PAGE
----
Essays in Idleness

DAVID WARREN

Category: Uncategorized

The Braveheart chronicles

Before voting in the referendum on secession from the United Kingdom, Pat Robertson implored ye Scots to ask, “What would Braveheart do?” For an opponent of “democracy,” I spend too much time studying election results. I see that “No” swept all the old Gaelic and rural constituencies; and Aberdeen, where they have some private enterprise; […]

Morbid happiness

An item on the Beeb alerted me to the fact that the Danes have — yet again — scored highest in some international measurement of happiness levels. Gentle reader read that correctly: the Danes. I do not, as the same reader will know, take much delight in statistics, and so am inclined to manifest scepticism. […]

Scot-la-la-land

I can understand why Englishmen might support Scottish independence, but not why a Scotsman would do so. Scotland has been a dead weight on the English economy, and increasingly on the English psyche. It has a population overwhelmingly dependent upon government employment, contracts, and hand-outs. It has had, and may corner, the diminishing revenue of […]

Tumult

I am perhaps not the only person who fills with dread whenever “the spirit of Vatican II” is invoked. This is so whether the tone is approving, or sarcastic. In either case, one is presented with a wrong. For a person, even a pope, not to see the catastrophe that has befallen our Church in […]

The air show

Returning to the city, after a brief spell in what the city calls “cottage country,” one is of course impressed by the noise. It is often deafening, and never more so along the Lakeshore of the Greater Parkdale Area than during our annual air show. From my eyrie, or ivory tower — up here in […]

Labour Day

We speak of a woman “in labour,” at the approach of childbirth: the word is associated with creation, and travail. From its etymological origins, and through its history ancient and mediaeval, it was associated with farming, with ploughing, with the work of oxen; with creation (especially of food, which is important), and travail. “Work” in […]

Watch this space

Having written myselves into several corners, I have decided to take the month of August off writing entirely (except a couple of prior commitments), and devote it instead to regrouping, in a quasi-religious retreat. But with the intention of returning with a roar on Labour Day.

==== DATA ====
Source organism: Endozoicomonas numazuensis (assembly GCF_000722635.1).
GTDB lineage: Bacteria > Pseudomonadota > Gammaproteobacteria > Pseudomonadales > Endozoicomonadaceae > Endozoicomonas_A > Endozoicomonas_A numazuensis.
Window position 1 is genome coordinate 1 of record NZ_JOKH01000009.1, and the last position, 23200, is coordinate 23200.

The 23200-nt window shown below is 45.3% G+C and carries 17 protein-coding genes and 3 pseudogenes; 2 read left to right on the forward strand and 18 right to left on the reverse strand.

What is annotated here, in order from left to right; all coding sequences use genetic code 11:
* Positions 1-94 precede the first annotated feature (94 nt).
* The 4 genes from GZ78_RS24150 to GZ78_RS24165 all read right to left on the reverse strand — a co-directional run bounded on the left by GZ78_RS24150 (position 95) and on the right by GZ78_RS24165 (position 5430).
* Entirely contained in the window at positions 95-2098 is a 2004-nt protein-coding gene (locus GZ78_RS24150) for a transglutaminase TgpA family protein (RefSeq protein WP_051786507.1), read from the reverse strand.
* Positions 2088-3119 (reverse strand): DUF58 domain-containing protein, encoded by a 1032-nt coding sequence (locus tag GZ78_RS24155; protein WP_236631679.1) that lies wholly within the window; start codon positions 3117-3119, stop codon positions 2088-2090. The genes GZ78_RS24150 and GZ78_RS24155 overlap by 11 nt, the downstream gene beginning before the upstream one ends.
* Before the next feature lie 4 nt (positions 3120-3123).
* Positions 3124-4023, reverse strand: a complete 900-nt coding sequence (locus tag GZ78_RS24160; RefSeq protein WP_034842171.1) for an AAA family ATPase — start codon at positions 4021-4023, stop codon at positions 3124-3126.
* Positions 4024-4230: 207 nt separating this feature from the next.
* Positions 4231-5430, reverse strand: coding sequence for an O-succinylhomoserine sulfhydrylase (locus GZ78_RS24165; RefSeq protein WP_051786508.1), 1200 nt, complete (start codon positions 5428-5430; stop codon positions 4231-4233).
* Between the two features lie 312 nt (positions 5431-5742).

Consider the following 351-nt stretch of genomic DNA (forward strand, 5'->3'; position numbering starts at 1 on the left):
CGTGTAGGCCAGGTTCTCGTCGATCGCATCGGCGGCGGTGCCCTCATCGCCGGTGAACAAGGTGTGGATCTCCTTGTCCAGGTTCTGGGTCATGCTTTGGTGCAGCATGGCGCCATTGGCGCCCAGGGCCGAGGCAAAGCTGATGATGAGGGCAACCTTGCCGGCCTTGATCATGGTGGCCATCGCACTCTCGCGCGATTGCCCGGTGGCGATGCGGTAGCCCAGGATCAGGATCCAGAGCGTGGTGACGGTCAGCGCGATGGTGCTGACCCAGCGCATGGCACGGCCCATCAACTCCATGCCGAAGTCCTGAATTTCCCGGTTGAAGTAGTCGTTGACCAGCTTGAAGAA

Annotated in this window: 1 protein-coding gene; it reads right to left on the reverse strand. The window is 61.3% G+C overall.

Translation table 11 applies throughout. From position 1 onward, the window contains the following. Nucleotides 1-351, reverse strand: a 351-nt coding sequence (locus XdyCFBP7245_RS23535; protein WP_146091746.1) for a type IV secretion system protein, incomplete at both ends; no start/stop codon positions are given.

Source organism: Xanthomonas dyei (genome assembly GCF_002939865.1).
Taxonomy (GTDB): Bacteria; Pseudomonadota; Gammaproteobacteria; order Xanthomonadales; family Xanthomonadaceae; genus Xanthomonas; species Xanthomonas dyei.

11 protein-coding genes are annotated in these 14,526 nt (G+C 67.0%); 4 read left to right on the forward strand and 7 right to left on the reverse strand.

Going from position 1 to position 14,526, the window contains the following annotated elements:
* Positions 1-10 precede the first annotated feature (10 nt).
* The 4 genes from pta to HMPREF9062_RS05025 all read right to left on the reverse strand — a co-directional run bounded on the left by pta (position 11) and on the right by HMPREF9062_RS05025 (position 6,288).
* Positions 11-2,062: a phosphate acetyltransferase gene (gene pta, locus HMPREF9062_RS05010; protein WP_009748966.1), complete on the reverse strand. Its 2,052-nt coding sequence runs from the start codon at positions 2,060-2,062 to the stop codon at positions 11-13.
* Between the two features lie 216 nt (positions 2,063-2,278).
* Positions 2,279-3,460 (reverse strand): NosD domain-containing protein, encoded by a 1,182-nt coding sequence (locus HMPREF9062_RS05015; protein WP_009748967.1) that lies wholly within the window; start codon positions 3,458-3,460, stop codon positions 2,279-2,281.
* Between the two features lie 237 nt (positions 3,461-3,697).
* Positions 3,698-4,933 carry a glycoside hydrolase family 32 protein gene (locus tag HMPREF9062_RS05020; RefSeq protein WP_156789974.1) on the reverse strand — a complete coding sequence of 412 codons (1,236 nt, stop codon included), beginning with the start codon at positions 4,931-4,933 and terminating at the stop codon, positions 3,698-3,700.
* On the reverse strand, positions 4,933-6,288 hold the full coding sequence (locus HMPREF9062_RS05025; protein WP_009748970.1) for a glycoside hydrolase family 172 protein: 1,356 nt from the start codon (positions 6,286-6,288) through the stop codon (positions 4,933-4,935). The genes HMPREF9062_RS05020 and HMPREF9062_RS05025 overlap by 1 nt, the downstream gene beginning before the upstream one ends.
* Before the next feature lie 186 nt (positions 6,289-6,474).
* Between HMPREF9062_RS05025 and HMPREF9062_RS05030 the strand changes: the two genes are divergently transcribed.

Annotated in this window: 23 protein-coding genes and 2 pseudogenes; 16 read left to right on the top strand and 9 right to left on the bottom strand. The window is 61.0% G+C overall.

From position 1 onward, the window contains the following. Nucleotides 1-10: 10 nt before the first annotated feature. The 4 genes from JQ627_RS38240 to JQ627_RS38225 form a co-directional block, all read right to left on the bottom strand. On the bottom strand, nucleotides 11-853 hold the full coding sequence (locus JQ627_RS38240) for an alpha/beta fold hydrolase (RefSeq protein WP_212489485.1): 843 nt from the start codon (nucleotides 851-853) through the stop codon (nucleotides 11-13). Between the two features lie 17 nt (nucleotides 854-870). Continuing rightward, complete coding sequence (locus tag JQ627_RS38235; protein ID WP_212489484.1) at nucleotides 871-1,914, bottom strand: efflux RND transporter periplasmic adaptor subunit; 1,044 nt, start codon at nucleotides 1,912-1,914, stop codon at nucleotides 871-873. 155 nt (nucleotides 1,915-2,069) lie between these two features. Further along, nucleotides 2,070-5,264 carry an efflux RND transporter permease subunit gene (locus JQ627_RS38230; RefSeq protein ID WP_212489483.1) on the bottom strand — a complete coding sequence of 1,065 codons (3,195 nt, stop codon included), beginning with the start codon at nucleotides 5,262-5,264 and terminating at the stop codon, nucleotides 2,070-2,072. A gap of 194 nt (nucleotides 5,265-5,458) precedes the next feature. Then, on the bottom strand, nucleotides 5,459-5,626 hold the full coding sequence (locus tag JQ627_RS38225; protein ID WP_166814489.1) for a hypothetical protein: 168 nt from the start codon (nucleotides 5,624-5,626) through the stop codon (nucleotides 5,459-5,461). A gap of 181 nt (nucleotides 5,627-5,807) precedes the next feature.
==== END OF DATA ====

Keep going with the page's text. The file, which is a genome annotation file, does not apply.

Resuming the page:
On news judgement

To a couple of journalists, yesterday, I complained; quite pointlessly of course. This was about the slight coverage of the genocide against Christians in Iraq. One emailed, that he had mentioned the matter himself on Twitter, and gave links to several items on Mosul that had appeared (on inside print and web pages) in the […]

News from Ninevah

It would seem that, this morning, for the first time in more than eighteen centuries, there are no Christians in Mosul, Iraq. The city was founded on the west bank of the River Tigris, as the continuation of the more ancient Ninevah, which it is still sometimes called by the biblically inclined, including its Christian […]

On the road

Anti-blogging may well be light through the summer, as I am trying to reorganize myself in the shade of my most recent petty disasters, and will sometimes be straying to locations where this laptop does not shine. And sometimes, having gone nowhere, I just leave it there unconsulted, for there are other things to do. […]

Word for the day

“Palaeoconservative.” I’ve been reminded of this word by my Chief Wrocław Correspondent (who is also Convenor for the Polish Branch of the David Warren Friendship Society). He cites the works of another friend and guru, Paul Gottfried, along with other palaeoconservative thinkers on both sides of the Atlantic Sea, most of whom will be utterly […]

Bring me my bow

No, we haven’t given up the ghost. Just a little more fever. (This website was knocked off the Internet for the last six days; hardly for the first time.) Be assured, gentle reader, that we do not surrender our ghosts, in the High Doganate. Nor throw in our towels, except to the laundry. Verily, we […]

Quas primas

Lately, the centenaries of events leading into the lizard pit of the First World War have been much on my mind. This is thanks partly to the nice people at the Daily Telegraph, in England, who have been putting the whole year’s run of their newspaper, from 1914, up on the Internet in facsimile, day […]